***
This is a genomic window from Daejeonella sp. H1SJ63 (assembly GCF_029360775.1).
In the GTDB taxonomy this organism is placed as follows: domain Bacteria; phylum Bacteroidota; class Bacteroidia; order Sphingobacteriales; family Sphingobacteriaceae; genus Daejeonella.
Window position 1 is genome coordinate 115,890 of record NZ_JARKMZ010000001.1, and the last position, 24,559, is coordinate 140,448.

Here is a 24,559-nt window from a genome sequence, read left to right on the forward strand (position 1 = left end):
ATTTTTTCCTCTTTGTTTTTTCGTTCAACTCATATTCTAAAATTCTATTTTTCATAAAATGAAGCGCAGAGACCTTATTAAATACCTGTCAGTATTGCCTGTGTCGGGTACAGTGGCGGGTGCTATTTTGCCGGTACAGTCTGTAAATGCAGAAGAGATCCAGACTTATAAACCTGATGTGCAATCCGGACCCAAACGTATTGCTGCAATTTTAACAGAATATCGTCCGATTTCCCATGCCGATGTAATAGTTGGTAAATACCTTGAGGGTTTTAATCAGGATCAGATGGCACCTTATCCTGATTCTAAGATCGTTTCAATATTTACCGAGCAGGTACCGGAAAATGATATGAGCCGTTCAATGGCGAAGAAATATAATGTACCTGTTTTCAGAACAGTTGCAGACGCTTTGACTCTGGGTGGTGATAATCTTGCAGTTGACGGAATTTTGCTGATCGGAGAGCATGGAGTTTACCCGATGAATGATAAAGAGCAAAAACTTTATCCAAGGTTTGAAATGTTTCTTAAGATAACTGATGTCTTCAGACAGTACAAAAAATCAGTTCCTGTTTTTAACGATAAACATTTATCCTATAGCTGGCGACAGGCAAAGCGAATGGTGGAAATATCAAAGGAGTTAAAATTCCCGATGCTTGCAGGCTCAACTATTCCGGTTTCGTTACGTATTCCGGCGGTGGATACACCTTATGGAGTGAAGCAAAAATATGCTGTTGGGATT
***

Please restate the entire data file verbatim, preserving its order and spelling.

This is a genomic window from Daejeonella sp. H1SJ63 (assembly GCF_029360775.1).
In the GTDB taxonomy this organism is placed as follows: domain Bacteria; phylum Bacteroidota; class Bacteroidia; order Sphingobacteriales; family Sphingobacteriaceae; genus Daejeonella.
Window position 1 is genome coordinate 115,890 of record NZ_JARKMZ010000001.1, and the last position, 24,559, is coordinate 140,448.

Here is a 24,559-nt window from a genome sequence, read left to right on the forward strand (position 1 = left end):
ATTTTTTCCTCTTTGTTTTTTCGTTCAACTCATATTCTAAAATTCTATTTTTCATAAAATGAAGCGCAGAGACCTTATTAAATACCTGTCAGTATTGCCTGTGTCGGGTACAGTGGCGGGTGCTATTTTGCCGGTACAGTCTGTAAATGCAGAAGAGATCCAGACTTATAAACCTGATGTGCAATCCGGACCCAAACGTATTGCTGCAATTTTAACAGAATATCGTCCGATTTCCCATGCCGATGTAATAGTTGGTAAATACCTTGAGGGTTTTAATCAGGATCAGATGGCACCTTATCCTGATTCTAAGATCGTTTCAATATTTACCGAGCAGGTACCGGAAAATGATATGAGCCGTTCAATGGCGAAGAAATATAATGTACCTGTTTTCAGAACAGTTGCAGACGCTTTGACTCTGGGTGGTGATAATCTTGCAGTTGACGGAATTTTGCTGATCGGAGAGCATGGAGTTTACCCGATGAATGATAAAGAGCAAAAACTTTATCCAAGGTTTGAAATGTTTCTTAAGATAACTGATGTCTTCAGACAGTACAAAAAATCAGTTCCTGTTTTTAACGATAAACATTTATCCTATAGCTGGCGACAGGCAAAGCGAATGGTGGAAATATCAAAGGAGTTAAAATTCCCGATGCTTGCAGGCTCAACTATTCCGGTTTCGTTACGTATTCCGGCGGTGGATACACCTTATGGAGTGAAGCAAAAATATGCTGTTGGGATT